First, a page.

Forward Concepts has announced the publication of what is probably the definitive in-depth study of the market and technology of the worldwide cellular infrastructure. The new report, "Wireless Infrastructure Technology and Markets: The Challenge of 3G," details infrastructure markets through 2006 and the technology changes necessary as cellular evolves from the circuit-switched, voice-only digital second-generation (2G) through combination circuit-switched voice and packet-switched data 2.5G to the all-IP multimedia-centric third-generation (3G) of the future.

The report forecasts that worldwide cellular subscribers will grow at a 13.6 percent rate, from 1.1 billion in 2002 to 2.0 billion in 2006.

However, fueled by competition among cellular service providers and their aggressive subscriber rate plans, the report predicts that infrastructure capacity demand will grow at an estimated 35 percent compound rate as a result of both increasing air time and greater bandwidth use by wireless subscribers.

The worldwide capital investment in base station and mobile switching system electronic equipment will grow at a compound rate of 8.3 percent from $49.5 B in 2002 to $68.6 B in 2006. The report details worldwide investment by major air interfaces, by regions."3G deployments will be both evolutionary and revolutionary," according to Dr. James E. Gunn, Forward Concepts senior consultant and author of the report. He elaborated, "In spite of the current difficult economic and telecom environment, we observe many positive trends. These positive trends include:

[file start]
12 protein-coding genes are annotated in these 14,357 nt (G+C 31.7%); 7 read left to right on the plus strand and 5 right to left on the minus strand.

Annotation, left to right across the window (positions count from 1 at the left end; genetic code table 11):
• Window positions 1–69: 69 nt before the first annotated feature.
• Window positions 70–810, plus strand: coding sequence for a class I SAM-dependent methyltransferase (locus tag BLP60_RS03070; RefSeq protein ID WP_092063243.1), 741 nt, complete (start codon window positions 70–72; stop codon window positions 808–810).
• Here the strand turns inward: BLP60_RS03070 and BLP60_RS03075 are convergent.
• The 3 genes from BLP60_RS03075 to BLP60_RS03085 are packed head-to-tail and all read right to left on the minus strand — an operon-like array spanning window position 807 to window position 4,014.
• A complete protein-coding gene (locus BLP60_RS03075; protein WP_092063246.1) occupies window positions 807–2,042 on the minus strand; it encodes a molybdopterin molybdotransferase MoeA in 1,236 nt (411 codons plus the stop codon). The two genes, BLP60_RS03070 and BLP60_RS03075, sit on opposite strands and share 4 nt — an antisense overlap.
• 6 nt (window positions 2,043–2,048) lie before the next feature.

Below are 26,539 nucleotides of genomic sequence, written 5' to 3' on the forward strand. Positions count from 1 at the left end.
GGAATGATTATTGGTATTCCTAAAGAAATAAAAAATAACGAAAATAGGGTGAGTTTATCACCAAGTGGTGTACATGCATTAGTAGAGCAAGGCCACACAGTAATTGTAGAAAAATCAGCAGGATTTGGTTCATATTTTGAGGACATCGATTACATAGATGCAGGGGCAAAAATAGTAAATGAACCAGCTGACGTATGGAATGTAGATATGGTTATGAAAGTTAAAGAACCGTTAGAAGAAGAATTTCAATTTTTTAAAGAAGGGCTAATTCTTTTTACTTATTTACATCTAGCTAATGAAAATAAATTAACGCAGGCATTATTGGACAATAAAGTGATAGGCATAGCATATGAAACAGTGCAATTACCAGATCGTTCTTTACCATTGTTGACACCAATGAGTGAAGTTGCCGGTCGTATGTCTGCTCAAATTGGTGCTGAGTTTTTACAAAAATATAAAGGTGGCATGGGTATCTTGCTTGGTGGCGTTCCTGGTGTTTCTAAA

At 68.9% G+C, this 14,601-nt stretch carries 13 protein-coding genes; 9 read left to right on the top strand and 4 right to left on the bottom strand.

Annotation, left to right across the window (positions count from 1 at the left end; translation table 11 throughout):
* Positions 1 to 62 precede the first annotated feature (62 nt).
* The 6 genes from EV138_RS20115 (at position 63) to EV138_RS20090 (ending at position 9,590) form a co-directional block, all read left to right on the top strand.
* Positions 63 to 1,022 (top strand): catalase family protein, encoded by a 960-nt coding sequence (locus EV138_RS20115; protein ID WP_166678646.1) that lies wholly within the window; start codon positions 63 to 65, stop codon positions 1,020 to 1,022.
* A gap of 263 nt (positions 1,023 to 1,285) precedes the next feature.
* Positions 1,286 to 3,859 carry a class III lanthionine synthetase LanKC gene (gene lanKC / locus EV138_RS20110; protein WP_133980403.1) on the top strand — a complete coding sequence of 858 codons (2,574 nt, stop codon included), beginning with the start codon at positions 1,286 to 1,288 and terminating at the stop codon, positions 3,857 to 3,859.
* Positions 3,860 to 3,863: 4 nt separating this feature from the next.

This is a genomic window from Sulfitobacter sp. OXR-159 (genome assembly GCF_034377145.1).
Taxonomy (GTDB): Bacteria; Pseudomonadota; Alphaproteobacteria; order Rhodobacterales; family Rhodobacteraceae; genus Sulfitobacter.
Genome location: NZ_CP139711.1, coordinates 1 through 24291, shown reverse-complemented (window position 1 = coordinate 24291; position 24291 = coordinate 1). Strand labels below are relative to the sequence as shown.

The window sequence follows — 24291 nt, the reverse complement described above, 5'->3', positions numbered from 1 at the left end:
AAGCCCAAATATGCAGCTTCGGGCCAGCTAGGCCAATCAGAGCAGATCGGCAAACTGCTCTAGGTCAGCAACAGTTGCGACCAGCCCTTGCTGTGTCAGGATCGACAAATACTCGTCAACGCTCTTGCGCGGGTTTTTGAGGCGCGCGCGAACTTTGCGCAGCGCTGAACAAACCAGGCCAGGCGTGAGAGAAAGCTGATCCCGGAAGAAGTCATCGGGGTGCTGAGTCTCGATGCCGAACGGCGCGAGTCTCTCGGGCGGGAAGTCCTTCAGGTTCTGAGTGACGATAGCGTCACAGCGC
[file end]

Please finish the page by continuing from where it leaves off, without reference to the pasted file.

1. Many actual and pending 2.5G/3G deployment,
2. Significant interest in emerging market possibilities,
3. Non-voice revenue by operators climbing to 10 percent or more, and
4. Semiconductor and wireless handset industry indicators are exhibiting positive trends.

We believe that the economic environment will continue to improve and that the many standards and technical issues will soon be resolved. The value proposition that 2.5G and 3G brings to subscribers appears to be confirmed."

Dr. Gunn emphasized the technical content of the report, saying, "We believe that DSP and semiconductor technology advances will be sufficient by late 2003 to support Software-Defined Radio (SDR) technology deployments in both mobile terminal and infrastructure markets. The main issues will be the market needs, the supporting RF and mixed-signal technologies, and the cost of implementation. For mobile terminals, SDR will enable worldwide roaming by a single user with a single handset. For infrastructure, SDR will provide economies of scale, flexible 2.5G to 3G transition and flexible provisioning." The report predicts early 3G deployments in Japan and Korea will soon be eclipsed by a rapid rollout over an already-installed 3G infrastructure in Europe. Wireless Internet deployment will likely be regionally motivated, with greatest opportunities in countries with lesser wireline Internet penetration, like Japan and China. Since the US is the only country where wireline Internet penetration leads wireless, the largest wireless Internet opportunity will probably be outside of the US.

Details of the report are available on the company Web site at